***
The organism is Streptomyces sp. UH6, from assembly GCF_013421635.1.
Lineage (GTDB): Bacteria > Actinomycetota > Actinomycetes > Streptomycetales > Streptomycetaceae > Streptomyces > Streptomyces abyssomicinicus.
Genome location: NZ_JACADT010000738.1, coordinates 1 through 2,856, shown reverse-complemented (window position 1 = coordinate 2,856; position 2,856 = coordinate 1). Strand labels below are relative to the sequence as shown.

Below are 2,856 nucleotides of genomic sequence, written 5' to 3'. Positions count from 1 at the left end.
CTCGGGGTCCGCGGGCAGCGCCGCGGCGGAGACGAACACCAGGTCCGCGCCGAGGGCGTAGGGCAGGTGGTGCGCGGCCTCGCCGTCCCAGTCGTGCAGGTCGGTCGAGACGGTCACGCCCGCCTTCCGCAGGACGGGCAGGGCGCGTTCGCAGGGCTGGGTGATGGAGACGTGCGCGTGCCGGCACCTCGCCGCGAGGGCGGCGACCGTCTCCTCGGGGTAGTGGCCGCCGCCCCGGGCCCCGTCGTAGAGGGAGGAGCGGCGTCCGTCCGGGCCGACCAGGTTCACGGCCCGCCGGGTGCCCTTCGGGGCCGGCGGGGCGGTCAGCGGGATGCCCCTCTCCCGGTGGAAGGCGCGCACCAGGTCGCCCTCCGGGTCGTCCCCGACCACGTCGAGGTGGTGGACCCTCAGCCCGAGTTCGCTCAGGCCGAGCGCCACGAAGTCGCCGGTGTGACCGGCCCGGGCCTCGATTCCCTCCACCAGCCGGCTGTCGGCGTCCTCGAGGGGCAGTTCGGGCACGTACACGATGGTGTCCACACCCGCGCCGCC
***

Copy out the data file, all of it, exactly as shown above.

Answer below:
The organism is Streptomyces sp. UH6, from assembly GCF_013421635.1.
Lineage (GTDB): Bacteria > Actinomycetota > Actinomycetes > Streptomycetales > Streptomycetaceae > Streptomyces > Streptomyces abyssomicinicus.
Genome location: NZ_JACADT010000738.1, coordinates 1 through 2,856, shown reverse-complemented (window position 1 = coordinate 2,856; position 2,856 = coordinate 1). Strand labels below are relative to the sequence as shown.

Below are 2,856 nucleotides of genomic sequence, written 5' to 3'. Positions count from 1 at the left end.
CTCGGGGTCCGCGGGCAGCGCCGCGGCGGAGACGAACACCAGGTCCGCGCCGAGGGCGTAGGGCAGGTGGTGCGCGGCCTCGCCGTCCCAGTCGTGCAGGTCGGTCGAGACGGTCACGCCCGCCTTCCGCAGGACGGGCAGGGCGCGTTCGCAGGGCTGGGTGATGGAGACGTGCGCGTGCCGGCACCTCGCCGCGAGGGCGGCGACCGTCTCCTCGGGGTAGTGGCCGCCGCCCCGGGCCCCGTCGTAGAGGGAGGAGCGGCGTCCGTCCGGGCCGACCAGGTTCACGGCCCGCCGGGTGCCCTTCGGGGCCGGCGGGGCGGTCAGCGGGATGCCCCTCTCCCGGTGGAAGGCGCGCACCAGGTCGCCCTCCGGGTCGTCCCCGACCACGTCGAGGTGGTGGACCCTCAGCCCGAGTTCGCTCAGGCCGAGCGCCACGAAGTCGCCGGTGTGACCGGCCCGGGCCTCGATTCCCTCCACCAGCCGGCTGTCGGCGTCCTCGAGGGGCAGTTCGGGCACGTACACGATGGTGTCCACACCCGCGCCGCC